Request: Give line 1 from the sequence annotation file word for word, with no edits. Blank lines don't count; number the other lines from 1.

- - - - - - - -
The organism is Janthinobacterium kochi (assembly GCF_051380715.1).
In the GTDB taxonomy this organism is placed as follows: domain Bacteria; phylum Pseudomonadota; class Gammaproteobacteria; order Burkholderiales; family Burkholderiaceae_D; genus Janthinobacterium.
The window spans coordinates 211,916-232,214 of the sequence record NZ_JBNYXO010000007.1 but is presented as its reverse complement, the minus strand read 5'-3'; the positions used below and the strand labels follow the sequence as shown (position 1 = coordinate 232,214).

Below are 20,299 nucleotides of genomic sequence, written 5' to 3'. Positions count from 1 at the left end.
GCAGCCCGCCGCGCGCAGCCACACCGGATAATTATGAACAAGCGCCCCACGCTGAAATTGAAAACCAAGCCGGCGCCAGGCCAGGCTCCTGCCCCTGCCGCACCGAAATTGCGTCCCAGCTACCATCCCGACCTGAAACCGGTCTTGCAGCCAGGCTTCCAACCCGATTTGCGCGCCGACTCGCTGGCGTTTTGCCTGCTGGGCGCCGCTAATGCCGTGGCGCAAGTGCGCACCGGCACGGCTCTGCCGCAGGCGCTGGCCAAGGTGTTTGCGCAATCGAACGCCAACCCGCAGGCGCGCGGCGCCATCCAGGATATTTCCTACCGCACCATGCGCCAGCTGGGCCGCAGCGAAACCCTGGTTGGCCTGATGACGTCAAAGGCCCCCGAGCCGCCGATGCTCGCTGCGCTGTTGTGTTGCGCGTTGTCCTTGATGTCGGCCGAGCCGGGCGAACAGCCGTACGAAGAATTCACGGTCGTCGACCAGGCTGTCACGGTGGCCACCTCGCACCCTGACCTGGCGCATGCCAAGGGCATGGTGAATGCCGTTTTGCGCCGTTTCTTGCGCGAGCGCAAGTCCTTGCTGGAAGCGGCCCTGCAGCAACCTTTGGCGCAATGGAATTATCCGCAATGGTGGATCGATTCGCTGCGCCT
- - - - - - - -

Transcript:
The organism is Janthinobacterium kochi (assembly GCF_051380715.1).